You can buy ammo for your weapons from a vendor, and you’ll probably have to do this, because there’s pretty much no ammunition anywhere else. They can also be somewhat helpful for replenishing medkits. Vendors also sell other things, but I don’t see anyone spending 16 medkits’ worth of credits on a damage upgrade, especially when there are hardly any credits to be found in the game.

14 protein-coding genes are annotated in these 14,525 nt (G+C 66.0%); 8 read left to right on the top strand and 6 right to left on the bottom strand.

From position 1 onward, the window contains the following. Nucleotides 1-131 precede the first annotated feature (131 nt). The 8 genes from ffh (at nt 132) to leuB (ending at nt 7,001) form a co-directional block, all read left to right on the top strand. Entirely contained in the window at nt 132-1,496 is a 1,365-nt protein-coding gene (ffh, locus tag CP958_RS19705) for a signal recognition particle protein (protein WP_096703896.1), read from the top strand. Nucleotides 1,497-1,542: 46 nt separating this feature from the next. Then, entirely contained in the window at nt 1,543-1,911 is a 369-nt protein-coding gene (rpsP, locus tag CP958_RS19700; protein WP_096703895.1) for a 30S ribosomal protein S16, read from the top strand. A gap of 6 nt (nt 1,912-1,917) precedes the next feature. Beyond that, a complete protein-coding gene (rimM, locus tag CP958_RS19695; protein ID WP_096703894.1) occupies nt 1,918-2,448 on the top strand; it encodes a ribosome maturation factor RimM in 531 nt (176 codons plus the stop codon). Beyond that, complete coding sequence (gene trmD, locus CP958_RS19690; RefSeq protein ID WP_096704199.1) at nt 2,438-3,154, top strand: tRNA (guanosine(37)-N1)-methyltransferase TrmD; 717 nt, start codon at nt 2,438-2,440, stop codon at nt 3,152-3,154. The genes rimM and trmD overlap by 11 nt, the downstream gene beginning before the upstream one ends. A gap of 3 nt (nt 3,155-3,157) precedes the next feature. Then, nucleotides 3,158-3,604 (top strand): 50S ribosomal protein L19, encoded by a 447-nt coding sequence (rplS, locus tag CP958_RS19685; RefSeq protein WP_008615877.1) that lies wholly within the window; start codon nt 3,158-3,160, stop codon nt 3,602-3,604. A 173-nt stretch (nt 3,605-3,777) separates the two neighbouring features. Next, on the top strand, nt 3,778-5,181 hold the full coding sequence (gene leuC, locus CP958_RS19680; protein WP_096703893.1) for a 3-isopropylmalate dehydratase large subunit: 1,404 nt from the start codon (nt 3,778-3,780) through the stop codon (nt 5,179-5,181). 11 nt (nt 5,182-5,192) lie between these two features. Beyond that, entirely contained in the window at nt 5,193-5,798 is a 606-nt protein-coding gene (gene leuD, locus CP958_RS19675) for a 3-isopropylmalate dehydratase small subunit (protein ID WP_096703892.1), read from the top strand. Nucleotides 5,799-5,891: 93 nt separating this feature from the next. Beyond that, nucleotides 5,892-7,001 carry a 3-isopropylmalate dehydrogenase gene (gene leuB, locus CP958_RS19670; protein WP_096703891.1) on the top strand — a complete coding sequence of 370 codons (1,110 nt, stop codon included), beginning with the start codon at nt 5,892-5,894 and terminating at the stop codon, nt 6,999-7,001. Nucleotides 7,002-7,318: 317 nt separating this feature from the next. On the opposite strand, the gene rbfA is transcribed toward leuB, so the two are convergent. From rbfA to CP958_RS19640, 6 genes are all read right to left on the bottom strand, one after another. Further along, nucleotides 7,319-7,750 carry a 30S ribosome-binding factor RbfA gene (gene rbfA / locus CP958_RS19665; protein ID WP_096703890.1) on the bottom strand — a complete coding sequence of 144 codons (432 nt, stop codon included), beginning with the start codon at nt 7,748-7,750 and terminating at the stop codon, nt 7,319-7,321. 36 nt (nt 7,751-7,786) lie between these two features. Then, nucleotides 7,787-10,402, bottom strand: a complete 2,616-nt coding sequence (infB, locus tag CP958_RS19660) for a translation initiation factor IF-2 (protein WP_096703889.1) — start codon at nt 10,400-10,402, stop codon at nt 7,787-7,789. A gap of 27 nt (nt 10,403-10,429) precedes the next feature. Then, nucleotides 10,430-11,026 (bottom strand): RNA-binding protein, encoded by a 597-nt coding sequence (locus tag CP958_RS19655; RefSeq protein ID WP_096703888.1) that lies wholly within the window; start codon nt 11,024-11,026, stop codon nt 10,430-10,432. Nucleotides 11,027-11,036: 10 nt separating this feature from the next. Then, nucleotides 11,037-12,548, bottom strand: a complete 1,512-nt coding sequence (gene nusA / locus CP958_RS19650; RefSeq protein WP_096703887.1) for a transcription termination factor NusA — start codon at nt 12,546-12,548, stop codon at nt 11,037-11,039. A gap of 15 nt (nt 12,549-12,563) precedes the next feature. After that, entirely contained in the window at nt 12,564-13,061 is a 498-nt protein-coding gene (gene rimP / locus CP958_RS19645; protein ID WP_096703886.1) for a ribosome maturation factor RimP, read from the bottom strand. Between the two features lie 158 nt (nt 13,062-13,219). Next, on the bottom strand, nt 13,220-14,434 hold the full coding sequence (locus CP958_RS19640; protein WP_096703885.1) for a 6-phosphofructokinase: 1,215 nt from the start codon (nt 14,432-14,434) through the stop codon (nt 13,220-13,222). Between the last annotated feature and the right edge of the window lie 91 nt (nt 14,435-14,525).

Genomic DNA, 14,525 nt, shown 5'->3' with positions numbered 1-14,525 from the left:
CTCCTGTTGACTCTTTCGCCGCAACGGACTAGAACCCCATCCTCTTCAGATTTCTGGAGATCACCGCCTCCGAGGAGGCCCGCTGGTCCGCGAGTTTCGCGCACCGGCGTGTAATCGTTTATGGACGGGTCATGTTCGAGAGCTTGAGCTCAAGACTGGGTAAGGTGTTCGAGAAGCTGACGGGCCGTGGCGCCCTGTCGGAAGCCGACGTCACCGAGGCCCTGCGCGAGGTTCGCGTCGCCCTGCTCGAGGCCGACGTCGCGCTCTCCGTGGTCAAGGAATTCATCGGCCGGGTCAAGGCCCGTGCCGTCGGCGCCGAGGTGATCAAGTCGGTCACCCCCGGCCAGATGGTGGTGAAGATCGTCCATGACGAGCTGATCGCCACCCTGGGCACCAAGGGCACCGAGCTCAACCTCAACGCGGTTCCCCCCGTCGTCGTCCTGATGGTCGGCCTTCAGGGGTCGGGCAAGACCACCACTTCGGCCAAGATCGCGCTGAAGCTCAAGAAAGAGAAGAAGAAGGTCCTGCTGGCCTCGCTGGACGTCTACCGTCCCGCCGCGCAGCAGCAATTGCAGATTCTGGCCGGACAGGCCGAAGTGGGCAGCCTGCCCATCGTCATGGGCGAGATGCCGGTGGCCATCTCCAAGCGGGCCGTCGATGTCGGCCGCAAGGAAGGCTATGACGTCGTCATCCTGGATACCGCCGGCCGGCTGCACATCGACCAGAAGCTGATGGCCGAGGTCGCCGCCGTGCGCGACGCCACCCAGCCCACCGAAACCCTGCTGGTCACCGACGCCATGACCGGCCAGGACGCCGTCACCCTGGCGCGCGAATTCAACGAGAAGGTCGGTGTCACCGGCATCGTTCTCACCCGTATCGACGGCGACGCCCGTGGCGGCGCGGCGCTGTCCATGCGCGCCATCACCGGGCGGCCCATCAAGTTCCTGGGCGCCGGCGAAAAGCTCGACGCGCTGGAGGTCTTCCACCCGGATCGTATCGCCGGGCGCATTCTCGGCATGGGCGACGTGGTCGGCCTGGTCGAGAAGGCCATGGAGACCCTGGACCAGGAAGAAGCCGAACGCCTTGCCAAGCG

The difficulty curve is more like a difficulty roller coaster, but without the adrenaline. Even the massive swarms aren’t difficult if you run away from them, but the boss battles are just ridiculous. I had no difficulty on Veteran (normal) until the first boss, and then had to switch down to Rookie and restart the game because after ten tries I wasn’t even getting close. There was no difference in the standard gameplay between the two difficulties, but the boss was laughably easy on Rookie. You’re probably wondering whether the boss battles interrupt the tried and tested walk-shoot-door-computer formula, and they do. Unfortunately, they’re actually worse. The first boss battle consists of five stages of running around in circles and trying to avoid floating spheres, before trying to shoot some sort of thing in the centre of the room with lightning appearing under your feet.